Live from the end: How to achieve your goals!

Ends-CompressedWayne Dyer said in his book, Wished Fulfilled, to “live from the end.” Dr. Stephen R. Covey said in The 7 Habits of Highly Effective People to “Begin with the end in mind.” Countless other authors, thought leaders, and visionaries have all alluded to this idea of starting from the end and working backwards. They suggest that without thinking from the end, we end up walking without direction, purpose, and aim. It’s hard to know where we’re going if we don’t have a clear destination. It’s like driving cross country and stopping wherever someone drags us to. We end up living life as a passenger, reacting to our life’s situations instead of becoming conscious of who we are and where we’re going.

Now there’s nothing wrong with living in the moment and having those times when you let life take you in a new direction, but as Arianna Huffington said on a recent episode of Super Soul Sunday,

“Life is a dance between making it happen and letting it happen.”

Life is a balancing act that lasts your entire lifetime. Stephen Covey paints this great picture in his book that asks you to imagine you’re taking a seat at your own funeral. You see that there are a number of speakers expected to give a eulogy. It could be your siblings, your friends, colleagues, extended family, children. Pick a few of them for the sake of this demonstration. Each of the people who speak can offer a perspective on you that the other may not have experienced. Your children may see you in a different light than your coworkers.

What would you want them to say? What kind of husband, wife, father, mother, friend, coworker, brother, sister would you want their words to reflect? Think about that and work backwards. In his book, Stephen Covey says

“‘Begin with the end in mind’ is to begin today with the image, picture or paradigm of the end of your life as your frame of reference or the criterion by which everything else is examined. Each part of your life – today’s behavior, tomorrow’s behavior, next week’s behavior, next month’s behavior – can be examined in the context of the whole, of what really matters to you the most.” (p. 104-105)

These words speak to the importance of understanding your destination. However, your destination isn’t just death. Your destination is your everyday goals. What do you want to happen today? How do you want to parent your child today? What message do you want to send your children? What kind of friend will you be today? It’s about taking the future destination and making it a present reality. I always say that, in life, you have to be goal-oriented but present focused.

The same way a building is constructed after first nailing down the architecture, foundation, blueprint, square footage, etc., your goals are constructed the same way. You create your plan before ever hammering the first nail. Then once you know exactly where you’re going you begin breaking ground. If you neglect to put in the time to figure out the plan and sow the seed, you may never reap the benefits. It may even cost you more in reconstruction efforts because you hadn’t invested in the initial planning.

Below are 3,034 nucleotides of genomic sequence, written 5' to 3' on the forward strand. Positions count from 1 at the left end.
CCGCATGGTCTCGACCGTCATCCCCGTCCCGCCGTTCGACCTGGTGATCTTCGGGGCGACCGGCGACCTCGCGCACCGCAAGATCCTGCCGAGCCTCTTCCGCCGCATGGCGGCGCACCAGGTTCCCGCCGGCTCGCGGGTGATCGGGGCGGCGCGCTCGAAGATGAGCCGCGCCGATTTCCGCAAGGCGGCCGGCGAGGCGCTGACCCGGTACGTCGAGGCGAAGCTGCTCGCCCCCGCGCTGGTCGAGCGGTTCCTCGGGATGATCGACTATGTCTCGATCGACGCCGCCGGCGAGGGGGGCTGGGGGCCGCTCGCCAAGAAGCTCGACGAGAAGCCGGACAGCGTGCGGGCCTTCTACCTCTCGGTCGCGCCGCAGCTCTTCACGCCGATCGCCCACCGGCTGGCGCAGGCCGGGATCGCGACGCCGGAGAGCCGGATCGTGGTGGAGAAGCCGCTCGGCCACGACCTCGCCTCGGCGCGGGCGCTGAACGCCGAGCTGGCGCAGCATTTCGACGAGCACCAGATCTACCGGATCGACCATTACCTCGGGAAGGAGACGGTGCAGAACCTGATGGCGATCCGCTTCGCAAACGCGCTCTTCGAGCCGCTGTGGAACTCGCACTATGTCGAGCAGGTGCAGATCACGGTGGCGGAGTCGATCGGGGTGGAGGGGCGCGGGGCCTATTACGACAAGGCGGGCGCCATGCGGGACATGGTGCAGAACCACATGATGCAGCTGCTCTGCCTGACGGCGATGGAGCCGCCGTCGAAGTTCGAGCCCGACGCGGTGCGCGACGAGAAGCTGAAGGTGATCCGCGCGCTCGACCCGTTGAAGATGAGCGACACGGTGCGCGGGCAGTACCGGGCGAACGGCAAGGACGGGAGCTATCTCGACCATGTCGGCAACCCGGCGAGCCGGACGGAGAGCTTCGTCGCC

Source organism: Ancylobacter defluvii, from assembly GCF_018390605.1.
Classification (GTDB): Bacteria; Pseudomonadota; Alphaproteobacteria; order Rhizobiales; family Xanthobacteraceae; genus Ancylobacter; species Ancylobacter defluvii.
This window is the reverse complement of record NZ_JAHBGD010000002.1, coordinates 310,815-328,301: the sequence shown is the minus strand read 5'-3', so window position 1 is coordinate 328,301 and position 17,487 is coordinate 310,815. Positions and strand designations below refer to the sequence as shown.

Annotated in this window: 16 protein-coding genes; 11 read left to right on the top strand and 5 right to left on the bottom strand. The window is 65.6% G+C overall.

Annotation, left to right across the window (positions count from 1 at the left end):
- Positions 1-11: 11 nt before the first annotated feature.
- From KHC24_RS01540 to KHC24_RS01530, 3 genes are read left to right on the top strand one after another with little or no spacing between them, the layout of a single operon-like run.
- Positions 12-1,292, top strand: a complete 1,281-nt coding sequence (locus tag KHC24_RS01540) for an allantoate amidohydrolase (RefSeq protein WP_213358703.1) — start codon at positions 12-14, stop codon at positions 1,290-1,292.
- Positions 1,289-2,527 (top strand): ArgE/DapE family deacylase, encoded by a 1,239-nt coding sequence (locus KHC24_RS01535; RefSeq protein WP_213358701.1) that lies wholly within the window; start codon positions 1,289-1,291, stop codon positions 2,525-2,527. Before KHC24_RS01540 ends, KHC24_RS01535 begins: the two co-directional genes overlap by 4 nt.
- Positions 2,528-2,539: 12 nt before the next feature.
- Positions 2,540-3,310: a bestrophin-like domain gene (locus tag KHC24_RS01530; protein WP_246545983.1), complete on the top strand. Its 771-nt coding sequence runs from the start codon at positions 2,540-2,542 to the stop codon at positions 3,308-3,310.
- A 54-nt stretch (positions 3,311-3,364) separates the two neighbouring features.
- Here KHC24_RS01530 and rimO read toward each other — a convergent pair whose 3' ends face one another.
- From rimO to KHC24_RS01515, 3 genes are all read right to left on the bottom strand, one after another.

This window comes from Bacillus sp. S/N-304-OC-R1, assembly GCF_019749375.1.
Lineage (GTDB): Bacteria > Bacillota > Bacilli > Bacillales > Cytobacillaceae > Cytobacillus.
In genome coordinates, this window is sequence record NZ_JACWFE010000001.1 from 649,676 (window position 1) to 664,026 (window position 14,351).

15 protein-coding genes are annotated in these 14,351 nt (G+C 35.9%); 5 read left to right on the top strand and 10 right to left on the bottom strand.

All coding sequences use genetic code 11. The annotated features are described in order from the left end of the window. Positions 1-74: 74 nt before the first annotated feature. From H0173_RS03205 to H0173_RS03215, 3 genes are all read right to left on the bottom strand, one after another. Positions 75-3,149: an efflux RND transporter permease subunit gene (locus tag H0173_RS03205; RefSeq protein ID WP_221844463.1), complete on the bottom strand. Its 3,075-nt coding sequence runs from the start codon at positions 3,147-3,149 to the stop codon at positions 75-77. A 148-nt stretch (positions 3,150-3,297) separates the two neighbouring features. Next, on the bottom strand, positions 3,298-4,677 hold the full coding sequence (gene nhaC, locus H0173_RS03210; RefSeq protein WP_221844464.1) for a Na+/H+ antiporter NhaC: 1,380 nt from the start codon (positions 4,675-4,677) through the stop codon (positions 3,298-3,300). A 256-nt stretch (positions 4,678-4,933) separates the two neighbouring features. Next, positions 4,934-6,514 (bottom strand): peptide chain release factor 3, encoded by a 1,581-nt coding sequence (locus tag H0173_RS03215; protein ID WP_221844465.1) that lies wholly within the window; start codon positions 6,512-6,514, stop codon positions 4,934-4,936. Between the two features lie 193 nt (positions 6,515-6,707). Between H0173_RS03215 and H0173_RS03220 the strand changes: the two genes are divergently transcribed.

With this said, you have to be mindful of what your goals are. Clarify what you want. One of the hardest questions in life is simply asking yourself, “What do I want?” We are constantly asking ourselves that question, whether it be tonight’s dinner selection or whether it’s deciding if my current relationship is healthy. It could be that you don’t know the answers to the bigger questions yet, but work from the smaller ones. Ask yourself what you want out of your relationships, jobs, circumstances today. Then ask yourself, is what I’m doing today reflecting what I want in the end?

Sometimes the way we react to our child, friend, coworker isn’t reflecting the type of person we want to be. It’s ok to make mistakes. We’re never going to reach a perfect state of non-reactivity and communication. We have to give ourselves permission to take a step back before responding. We show the people around us that we’re not taking what just happened lightly and we’re going to have to reflect on what happened. That time can put situations into perspective and help us move forward with action that better reflects what we truly desire.

So I’m asking you to begin thinking about what you want. Not just want you want at the end of your life, but what do you want out of today? What do you want out of your relationships? What kind of person do you want to show up as? Live from that space and begin to recognize the type of person that would be needed to make your goals come to fruition.

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Rubin Khoddam, Clinical Psychology PhD student at University of Southern California, founder of Psych Connection.

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Categories: Blogs by Rubin, Books

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4 replies

Trackbacks

  1. What Maya Angelou Taught Us About Life « Psych Connection
  2. Why Just Having Goals Isn’t Enough | Psych Connection
  3. Learning to Tolerate Life’s Uncertainty | Psych Connection
  4. Why Judging Others is Bad for You | Psych Connection

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